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The Looming Tower: Al-Qaeda and the Road to 9/11 Paperback – August 21, 2007
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“Marvelous. . . . Not just a heart-stopping account of the events leading up to 9/11, written with style and verve. . . . A thoughtful examination of the world that produced the men who brought us 9/11.”
—The New York Times Book Review
“At once wrenchingly intimate and boldly sweeping in its historical perspective. . . . A narrative history that possesses all the immediacy and emotional power of a novel.”
—The New York Times
“A stunningly well-researched opus that puts the catastrophe in vibrant context.”
“Lawrence Wright’s book is my new touchstone. None of the previous books led me to say ‘Aha, now I think I understand’ as frequently.” —Steve Weinberg, The Boston Globe
“Should be required reading for every American; yes, it is that good. It is hard to imagine a better portrait of 9/11 and its causes emerging anytime soon.”
—The Christian Science Monitor
“Powerful and important . . . a history of a man and a movement, replete with the accidents of history and historic inevitability.” —Kevin Horrigan, St. Louis Post-Dispatch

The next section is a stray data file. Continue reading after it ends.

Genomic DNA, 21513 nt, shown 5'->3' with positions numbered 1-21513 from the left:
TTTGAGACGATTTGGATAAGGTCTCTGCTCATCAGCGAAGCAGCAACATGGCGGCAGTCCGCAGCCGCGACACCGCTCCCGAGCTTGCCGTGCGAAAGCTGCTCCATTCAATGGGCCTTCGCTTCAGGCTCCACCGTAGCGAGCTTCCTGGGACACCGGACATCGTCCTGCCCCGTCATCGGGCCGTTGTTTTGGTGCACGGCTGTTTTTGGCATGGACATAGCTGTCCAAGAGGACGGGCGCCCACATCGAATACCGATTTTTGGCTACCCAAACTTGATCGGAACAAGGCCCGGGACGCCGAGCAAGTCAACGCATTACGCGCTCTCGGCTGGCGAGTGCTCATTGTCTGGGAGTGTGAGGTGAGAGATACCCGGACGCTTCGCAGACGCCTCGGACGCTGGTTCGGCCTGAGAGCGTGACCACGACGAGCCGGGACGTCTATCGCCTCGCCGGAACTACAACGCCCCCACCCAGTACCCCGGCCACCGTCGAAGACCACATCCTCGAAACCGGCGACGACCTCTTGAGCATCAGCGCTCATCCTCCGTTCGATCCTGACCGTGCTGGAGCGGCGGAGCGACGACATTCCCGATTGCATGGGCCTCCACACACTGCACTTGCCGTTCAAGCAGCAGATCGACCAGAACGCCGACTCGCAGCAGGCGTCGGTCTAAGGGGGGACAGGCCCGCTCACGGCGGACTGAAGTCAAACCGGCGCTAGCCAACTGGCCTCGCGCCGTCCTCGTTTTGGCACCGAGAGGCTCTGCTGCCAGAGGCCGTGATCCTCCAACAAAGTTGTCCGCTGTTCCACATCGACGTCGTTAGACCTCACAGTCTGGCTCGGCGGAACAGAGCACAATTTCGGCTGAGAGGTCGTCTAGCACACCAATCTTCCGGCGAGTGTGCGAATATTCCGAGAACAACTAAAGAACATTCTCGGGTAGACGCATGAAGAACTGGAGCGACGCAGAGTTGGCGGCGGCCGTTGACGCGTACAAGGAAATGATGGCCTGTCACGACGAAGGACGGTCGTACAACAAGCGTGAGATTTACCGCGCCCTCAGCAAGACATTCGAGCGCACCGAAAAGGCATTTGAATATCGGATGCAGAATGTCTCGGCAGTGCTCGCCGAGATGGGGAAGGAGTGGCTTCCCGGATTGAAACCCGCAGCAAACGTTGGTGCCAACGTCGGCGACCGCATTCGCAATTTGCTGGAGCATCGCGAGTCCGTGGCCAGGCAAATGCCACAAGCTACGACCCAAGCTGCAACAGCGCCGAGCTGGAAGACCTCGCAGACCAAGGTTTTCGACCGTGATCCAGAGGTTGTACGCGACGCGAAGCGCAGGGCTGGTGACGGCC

“Don’t read The Looming Tower in bed. This book requires a straight spine and full attention . . . The reporting is so good that it will matter in 100 years. Wright’s determined, disciplined work has made his book indispensable. “ —Karen Long, The Plain Dealer
“A page-turner . . . encompassing religion, politics, economics and more. If you’ve been meaning to sharpen your understanding of what all led up to September 11, 2001, then Wright may have written just what you’ve been waiting for.” —Tom Gallagher, San Francisco Chronicle
“Brilliant . . . describes the contorted intellectual journey that has taken place among some Muslims which allows a holy book that appears to condemn suicide and the killing on innocents to be used to justify catastrophic terrorism.” —Stephen Fidler, Financial Times